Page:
Serving is a Christ-like way of living.During Lent we recall how Jesus himself came as one who served. Every act of love, justice and peace is a taste of how God’s world is meant to be.
So how can we serve Jesus in today’s world? What are the challenges and rewards of doing this? Is serving always about doing something? Is Christian serving different to non-Christians who volunteer? How have you been served in the last week? Do we have any ideas about how our congregation could better serve each other – or the wider community – in the future?
These are some of the key questions that we will be considering together over the next few weeks. Our inspiration is Acts 2:45 ‘They would sell pieces of property and possessions and distribute the proceeds to everyone who needed them.’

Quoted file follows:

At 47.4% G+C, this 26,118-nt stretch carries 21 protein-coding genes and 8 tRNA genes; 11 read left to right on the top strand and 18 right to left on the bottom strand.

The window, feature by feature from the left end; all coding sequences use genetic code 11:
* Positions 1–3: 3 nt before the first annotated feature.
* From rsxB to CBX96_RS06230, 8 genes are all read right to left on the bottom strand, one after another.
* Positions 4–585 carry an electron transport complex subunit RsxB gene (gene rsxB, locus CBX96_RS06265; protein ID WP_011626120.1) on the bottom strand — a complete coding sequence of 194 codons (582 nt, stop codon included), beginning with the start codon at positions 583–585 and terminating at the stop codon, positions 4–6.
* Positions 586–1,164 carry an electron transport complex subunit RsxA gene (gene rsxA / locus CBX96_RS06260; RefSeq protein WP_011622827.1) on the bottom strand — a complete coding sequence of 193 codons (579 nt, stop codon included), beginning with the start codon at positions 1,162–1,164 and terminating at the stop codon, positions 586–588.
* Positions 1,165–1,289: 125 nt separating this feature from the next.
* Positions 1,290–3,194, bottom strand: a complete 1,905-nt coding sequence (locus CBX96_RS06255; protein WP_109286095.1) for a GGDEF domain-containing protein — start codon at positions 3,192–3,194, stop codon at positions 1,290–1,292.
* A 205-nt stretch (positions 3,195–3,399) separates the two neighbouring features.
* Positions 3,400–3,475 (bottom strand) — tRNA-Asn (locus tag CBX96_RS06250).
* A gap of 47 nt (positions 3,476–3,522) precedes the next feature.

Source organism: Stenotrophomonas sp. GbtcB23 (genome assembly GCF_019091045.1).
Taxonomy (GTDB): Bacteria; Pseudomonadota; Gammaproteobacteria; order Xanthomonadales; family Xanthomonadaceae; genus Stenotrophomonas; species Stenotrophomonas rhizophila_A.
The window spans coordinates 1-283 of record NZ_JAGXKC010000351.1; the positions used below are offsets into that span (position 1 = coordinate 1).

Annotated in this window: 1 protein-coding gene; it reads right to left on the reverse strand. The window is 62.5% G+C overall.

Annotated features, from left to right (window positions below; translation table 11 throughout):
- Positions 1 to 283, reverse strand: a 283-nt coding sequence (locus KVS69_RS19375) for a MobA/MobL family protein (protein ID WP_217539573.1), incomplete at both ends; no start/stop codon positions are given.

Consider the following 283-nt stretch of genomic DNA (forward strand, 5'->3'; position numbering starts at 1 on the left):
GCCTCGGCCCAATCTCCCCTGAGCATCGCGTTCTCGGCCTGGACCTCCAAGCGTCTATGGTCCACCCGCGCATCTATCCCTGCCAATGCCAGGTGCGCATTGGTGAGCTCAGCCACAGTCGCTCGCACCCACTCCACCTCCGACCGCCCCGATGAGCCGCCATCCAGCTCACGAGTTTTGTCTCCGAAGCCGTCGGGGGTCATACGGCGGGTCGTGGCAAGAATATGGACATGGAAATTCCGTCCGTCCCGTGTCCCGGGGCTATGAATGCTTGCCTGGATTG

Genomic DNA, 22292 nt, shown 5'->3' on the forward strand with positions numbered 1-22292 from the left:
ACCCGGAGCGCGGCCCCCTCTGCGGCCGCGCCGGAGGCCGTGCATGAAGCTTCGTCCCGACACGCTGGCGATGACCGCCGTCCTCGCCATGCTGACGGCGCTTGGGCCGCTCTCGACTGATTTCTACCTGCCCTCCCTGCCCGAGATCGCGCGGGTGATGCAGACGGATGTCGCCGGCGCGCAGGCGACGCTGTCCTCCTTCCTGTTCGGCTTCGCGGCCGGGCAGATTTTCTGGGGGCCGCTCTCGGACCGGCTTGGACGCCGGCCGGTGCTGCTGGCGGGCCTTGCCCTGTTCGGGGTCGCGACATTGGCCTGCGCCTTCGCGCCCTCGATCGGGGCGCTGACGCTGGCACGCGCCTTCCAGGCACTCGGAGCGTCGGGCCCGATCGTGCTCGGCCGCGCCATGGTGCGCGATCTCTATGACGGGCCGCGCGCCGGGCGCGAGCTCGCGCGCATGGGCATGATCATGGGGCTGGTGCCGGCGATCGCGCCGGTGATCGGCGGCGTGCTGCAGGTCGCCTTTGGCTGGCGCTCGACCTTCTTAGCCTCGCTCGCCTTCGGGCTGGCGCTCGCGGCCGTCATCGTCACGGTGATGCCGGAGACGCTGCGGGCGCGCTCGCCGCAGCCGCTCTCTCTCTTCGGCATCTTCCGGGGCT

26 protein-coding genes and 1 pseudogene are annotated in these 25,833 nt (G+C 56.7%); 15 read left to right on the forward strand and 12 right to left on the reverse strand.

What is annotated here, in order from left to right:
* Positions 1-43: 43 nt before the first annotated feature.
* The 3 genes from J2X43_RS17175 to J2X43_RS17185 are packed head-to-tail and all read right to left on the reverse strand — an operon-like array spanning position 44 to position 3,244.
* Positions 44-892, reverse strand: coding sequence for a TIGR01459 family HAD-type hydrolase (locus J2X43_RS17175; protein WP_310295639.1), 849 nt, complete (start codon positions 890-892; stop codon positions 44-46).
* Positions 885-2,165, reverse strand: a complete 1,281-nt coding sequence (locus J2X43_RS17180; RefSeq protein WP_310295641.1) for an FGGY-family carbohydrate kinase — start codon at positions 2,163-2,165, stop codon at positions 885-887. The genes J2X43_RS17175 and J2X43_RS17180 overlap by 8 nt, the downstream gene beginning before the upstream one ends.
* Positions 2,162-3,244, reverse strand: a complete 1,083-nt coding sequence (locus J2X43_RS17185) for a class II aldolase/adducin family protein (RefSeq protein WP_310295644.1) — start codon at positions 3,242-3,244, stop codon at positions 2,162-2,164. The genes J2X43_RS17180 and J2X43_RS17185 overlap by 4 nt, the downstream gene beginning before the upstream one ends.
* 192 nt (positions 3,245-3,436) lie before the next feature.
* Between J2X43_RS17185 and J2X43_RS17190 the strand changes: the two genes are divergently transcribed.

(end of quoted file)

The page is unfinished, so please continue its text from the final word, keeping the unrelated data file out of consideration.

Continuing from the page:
As we strengthen the spiritual muscles needed to practice this habit we need to remember that serving should be mutual and reciprocal – we honour others by receiving as well as giving. We need to be aware of endorsing a patronising, do-gooding culture.
Some of the activities that we will undertake together are: giving out free tea and coffee at the Cemetery on Mother’s Day, collecting new books for Wood Street Mission and practical items for the Asylum Seekers and Refugees Centre (ARC) in Blackburn, holding a Community Celebration Service to find out about, and pray for, our local area, continuing to support Fair Trade and Christian Aid, holding a Meet Your MP Event and arranging a Promise Auction.
Individually you could: join a litter pick, look out for those who serve you – and offer them a word of thanks and encouragement, read the biographies of Christians who have served or adopt a new charity.
A common danger in serving is that we become too focused on the serving itself and lose sight of why we serve. So let’s focus upon the God who looked on creation and declared it to be ‘good’ and then affirm that he calls us to do ‘all the good’we can – I encourage you to pray and live John Wesley’s words overleaf.